Picture a normal, everyday, business-as-usual sacrament meeting of The Church of Jesus Christ of Latter-day Saints. Now picture it taking place inside a space station floating amid the “fusing hydrogen of the solar core, 400,000 miles under the surface of the sun.” For a final touch, imagine that a human branch president (the leader of a small LDS congregation) is preparing to address a gathering of mostly swales: gigantic, sentient amorphous beings formed of white-hot solar plasma.
What may seem even more unlikely than non-human LDS Church converts who exist inside stars is that the scene described above is the opening to a short story, “That Leviathan, Whom Thou Hast Made,” which could pull off a rare double-triumph by making Eagle Mountain resident Eric James Stone winner of both the Hugo and Nebula awards given this year for novelettes (short fiction between 7,500 and 15,000 words).
Generally speaking, the prizes awarded by the World Science Fiction Society (Hugo) and Science Fiction and Fantasy Writers of America (Nebula) are pinnacles of career achievement on the level of winning an Oscar. Horror novelist and Orem resident Dan Wells, a longtime writing group colleague of Stone’s, said that the double nomination for “That Leviathan” is “a ridiculously big deal.” “To be nominated for both is not unprecedented,” Wells said, “but it puts Eric in some really impressive company.”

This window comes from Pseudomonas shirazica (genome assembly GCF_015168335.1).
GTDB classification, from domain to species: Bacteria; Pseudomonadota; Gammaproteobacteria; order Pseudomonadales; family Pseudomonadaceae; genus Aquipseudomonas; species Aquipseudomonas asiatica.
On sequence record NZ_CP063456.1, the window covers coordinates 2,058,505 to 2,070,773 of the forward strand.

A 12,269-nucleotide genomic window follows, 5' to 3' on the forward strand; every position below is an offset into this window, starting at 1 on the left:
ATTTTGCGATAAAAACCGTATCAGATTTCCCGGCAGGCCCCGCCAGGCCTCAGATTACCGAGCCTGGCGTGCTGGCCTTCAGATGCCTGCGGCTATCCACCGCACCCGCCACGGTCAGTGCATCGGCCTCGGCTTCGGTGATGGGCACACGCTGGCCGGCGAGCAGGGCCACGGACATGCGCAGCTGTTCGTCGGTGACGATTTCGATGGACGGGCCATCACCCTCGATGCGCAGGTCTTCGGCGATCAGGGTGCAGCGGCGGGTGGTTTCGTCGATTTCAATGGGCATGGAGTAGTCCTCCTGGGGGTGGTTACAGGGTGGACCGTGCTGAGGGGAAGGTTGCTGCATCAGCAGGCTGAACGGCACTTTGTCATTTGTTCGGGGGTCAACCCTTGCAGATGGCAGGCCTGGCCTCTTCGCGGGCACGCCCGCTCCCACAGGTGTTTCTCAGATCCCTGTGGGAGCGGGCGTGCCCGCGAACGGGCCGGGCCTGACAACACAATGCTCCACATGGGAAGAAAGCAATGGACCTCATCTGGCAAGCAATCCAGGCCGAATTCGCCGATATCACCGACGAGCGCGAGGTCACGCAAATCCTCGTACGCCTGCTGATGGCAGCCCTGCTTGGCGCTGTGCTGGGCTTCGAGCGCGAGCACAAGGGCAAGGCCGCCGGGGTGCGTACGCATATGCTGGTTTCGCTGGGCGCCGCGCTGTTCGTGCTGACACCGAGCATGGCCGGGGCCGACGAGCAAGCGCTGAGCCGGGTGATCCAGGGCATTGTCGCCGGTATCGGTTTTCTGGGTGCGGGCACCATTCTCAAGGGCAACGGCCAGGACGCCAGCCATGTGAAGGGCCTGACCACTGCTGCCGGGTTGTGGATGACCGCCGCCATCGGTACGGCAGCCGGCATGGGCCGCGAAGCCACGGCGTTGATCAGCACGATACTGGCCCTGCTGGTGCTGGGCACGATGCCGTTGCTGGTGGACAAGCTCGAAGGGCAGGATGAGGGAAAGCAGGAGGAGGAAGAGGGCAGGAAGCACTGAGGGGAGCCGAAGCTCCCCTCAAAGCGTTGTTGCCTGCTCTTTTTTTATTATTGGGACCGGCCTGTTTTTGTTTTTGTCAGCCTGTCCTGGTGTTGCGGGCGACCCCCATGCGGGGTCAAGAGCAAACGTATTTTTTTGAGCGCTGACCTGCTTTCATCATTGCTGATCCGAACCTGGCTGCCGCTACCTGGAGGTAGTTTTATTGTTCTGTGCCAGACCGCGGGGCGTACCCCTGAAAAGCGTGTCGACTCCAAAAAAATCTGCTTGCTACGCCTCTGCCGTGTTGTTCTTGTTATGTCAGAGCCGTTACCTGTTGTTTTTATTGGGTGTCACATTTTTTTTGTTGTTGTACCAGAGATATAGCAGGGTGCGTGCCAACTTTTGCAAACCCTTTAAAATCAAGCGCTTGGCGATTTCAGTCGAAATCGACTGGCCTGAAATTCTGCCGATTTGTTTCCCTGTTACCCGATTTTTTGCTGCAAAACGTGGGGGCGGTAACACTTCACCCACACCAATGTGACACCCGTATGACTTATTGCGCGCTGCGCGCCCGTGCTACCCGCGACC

Stone, who is in Washington, D.C., where the Nebula winners will be announced tonight (the Hugo presentation will happen in August, in Reno, Nev.), said that his sudden ascension to the forefront of sci-fi writing reminds him of the saying, “It takes 10 years to become an overnight success.”
“I started writing seriously in 2002,” Stone said, “so it’s been nine years.” Right on schedule.
When “That Leviathan, Whom Thou Hast Made” first appeared, Stone, 44, wasn’t thinking about possible award acceptance speeches. “I felt very good just selling the story to Analog,” he said. Analog, on the other hand, is probably the most widely read science fiction magazine in the world, so “That Leviathan” didn’t entirely come out of nowhere to take the sci-fi world by storm.
Let’s start with an unusual location ...